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Urology. 2017 Apr;102:148-158. doi: 10.1016/j.urology.2016.10.064. Epub 2017 Jan 16.

Assessing Cancer Progression and Stable Disease After Neoadjuvant Chemotherapy for Organ-confined Muscle-invasive Bladder Cancer.

Author information

1
The James Buchanan Brady Urological Institute and Department of Urology, The Johns Hopkins University School of Medicine, Baltimore, MD. Electronic address: mchappi1@jhmi.edu.
2
The James Buchanan Brady Urological Institute and Department of Urology, The Johns Hopkins University School of Medicine, Baltimore, MD.
3
Department of Pathology, The Johns Hopkins University School of Medicine, Baltimore, MD.
4
Department of Oncology, The Johns Hopkins University School of Medicine, Baltimore, MD.

Abstract

OBJECTIVE:

To propose and validate a new approach to stratify clinically staged, organ-confined, muscle-invasive bladder cancer patients (cT2N0M0) who are pathologic non-responders to neoadjuvant chemotherapy (NAC) to better characterize NAC non-response.

METHODS:

We retrospectively identified radical cystectomy patients with cT2N0M0 disease at our institution (2005-2014) and in the National Cancer Database (2004-2012) for external validation. Patients were stratified as stable (pT2N0M0) or progressors (>pT2 or pN+). The primary end points were cancer-specific survival (CSS), overall survival (OS), and recurrence-free survival (RFS).

RESULTS:

In the institutional cohort, NAC stable patients (n = 17) had better OS (P = .05) and RFS (P = .04) than NAC progressors (n = 50), and had comparable OS (P = .7) and CSS (P = .09) with non-NAC stable patients (n = 27). Multivariable Cox proportional hazard models showed that larger tumor size predicted worse OS (hazard ratio [HR] = 1.20 per centimeter, 95% confidence interval [CI: 1.07, 1.35]), CSS (HR = 1.27, 95% CI [1.11, 1.45]), and RFS (HR = 1.24, 95% CI [1.09, 1.42]). Similarly, in the National Cancer Database, NAC stable patients (n = 223) had improved OS (P < .0001) compared with NAC progressors (n = 232) and comparable (P = .4) OS with non-NAC stable patients (n = 950). Multivariable Cox proportional hazard model showed that larger tumor size (HR = 1.03 per centimeter, 95% CI [1.02, 1.03]) and progression (HR = 2.69, 95% CI [2.40, 3.01]) predicted worse OS.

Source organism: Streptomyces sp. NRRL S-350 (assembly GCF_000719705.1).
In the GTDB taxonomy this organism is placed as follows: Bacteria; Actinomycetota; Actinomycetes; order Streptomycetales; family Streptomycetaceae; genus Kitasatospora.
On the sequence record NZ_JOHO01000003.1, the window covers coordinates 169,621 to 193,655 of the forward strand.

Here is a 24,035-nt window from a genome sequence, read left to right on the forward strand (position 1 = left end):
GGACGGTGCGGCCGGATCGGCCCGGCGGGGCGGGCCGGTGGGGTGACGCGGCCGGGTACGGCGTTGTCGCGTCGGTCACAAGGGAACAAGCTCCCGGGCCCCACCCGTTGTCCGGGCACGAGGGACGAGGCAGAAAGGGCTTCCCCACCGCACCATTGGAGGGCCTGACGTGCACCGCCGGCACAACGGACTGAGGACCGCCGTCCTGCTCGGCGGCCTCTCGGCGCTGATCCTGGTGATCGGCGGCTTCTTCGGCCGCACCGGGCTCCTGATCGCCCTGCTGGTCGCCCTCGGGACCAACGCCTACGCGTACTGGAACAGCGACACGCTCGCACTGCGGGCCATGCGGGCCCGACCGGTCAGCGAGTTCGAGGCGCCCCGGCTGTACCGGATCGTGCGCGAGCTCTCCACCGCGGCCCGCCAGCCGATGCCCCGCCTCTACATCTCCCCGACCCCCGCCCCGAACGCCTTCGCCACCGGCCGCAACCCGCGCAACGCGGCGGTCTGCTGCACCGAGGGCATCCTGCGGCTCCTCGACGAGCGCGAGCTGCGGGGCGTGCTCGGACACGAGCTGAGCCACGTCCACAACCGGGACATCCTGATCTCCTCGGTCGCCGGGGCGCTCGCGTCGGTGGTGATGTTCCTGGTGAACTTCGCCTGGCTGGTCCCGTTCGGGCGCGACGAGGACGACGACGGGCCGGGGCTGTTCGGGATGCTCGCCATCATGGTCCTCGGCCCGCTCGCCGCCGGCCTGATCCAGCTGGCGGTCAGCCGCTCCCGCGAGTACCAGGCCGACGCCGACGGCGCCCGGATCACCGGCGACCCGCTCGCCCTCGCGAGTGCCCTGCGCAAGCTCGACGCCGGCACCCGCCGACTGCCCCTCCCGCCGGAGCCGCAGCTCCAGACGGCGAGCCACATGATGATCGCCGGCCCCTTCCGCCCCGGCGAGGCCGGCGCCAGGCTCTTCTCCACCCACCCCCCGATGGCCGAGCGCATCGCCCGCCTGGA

CONCLUSION:

Distinct survival outcomes suggest that NAC non-responders should be further stratified into stable disease and progressors. Comparable survival between non-NAC and NAC stable disease patients suggests that NAC stable disease may represent a chemoresistant but more indolent phenotype on the disease spectrum. Moreover, tumor size is an important prognostic biomarker in NAC non-responders. Clinical predictors of disease progression on NAC were not identified, highlighting the need to explore molecular and genomic subtyping determinants of disease progression.

PMID:
28104421
PMCID:
PMC5376379
DOI:
10.1016/j.urology.2016.10.064
[Indexed for MEDLINE]
Free PMC Article

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